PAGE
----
What Would William Morris Tweet?

“It took me years to understand that words are often as important as experience, because words make experience last.” William Morris in 115 characters.

There is an ongoing debate about the longevity of Twitter in technology and cultural circles. Just as William Morris, the 19th century British Arts and Crafts leader felt about the evils of the dehumanization of the Industrial Revolution, so many people feel today about social networking and its effect on communication. Many believe that the parsing of thoughts on micro-blogs such as Twitter represent the breakdown of organized thinking. I believe the phenomenon has actually stimulated thought and discussion.

I can’t image living in a more interesting time for communication. Not since the invention of the Gutenberg press or the telephone has there been such a radical shift in the way information is transmitted. Virtual communities are springing up everywhere online and, in turn, mobilizing members to meet up in person.

Twitter is the perfect facilitator.

There are studies trying to debunk the idea that using the internet somehow diminishes your ability or need to have face time with real people. I believe that that social networking is encouraging more interesting and thought-provoking personal interaction. Take my personal obsession—the Los Angeles taco truck craze. I know that New York City was way ahead of the curve on this phenomenon but Los Angeles combined the taco truck experience with social networking technology. The Kogi bbq taco trucks came first in their use of Twitter as a quick, easy and free way to announce their daily schedules. “Tweets” reach the customer base immediately, making this type of marketing timely and ensures reaching a very targeted audience. The free press generated by the use of Twitter is far-reaching and viral. Now it seems that Los Angeles has crisscrossing mobile food vendors on every freeway, all posting tweets. From Sprinkles cupcakes to Coolhaus ice cream sandwiches, Los Angeles has mobile gourmet food parking in almost every corner.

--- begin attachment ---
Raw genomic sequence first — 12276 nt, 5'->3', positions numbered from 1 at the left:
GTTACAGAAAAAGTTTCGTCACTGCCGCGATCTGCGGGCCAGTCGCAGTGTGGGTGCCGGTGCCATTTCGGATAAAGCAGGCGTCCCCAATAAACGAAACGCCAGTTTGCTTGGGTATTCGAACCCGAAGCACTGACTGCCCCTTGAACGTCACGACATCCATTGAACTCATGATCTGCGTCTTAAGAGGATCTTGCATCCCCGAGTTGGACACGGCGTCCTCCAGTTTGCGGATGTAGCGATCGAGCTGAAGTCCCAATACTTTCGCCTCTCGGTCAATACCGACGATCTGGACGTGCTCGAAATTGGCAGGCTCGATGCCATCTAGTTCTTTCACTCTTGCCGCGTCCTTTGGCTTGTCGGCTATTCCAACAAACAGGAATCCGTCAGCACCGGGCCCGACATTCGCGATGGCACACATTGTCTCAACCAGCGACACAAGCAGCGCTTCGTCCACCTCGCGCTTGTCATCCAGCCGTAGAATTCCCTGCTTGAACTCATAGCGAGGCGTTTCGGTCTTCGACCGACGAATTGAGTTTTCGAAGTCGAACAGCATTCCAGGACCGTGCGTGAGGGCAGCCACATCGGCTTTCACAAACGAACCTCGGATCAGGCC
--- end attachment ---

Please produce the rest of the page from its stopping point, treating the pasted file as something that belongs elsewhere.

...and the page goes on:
Hot dogs and wine got us off the internet and out with friends.

It all started with a little story in the Food blog of the Los Angeles Times announcing that the Lets Be Frank truck would be parked outside Silverlake Wine on Thursday nights. What could be better than grass-fed beef dogs and a flight of wines? Using Facebook, we sent out an invitation to about sixty friends and colleagues to meet up on Thursday to try the hot dogs and wine—thirty showed up! Considering we rarely go out on weeknights, we figured that was a pretty great turnout. Now we get out regularly on Thursday nights to see friends and support our local businesses. None of this would have happened without Twitter—I think its here to stay.

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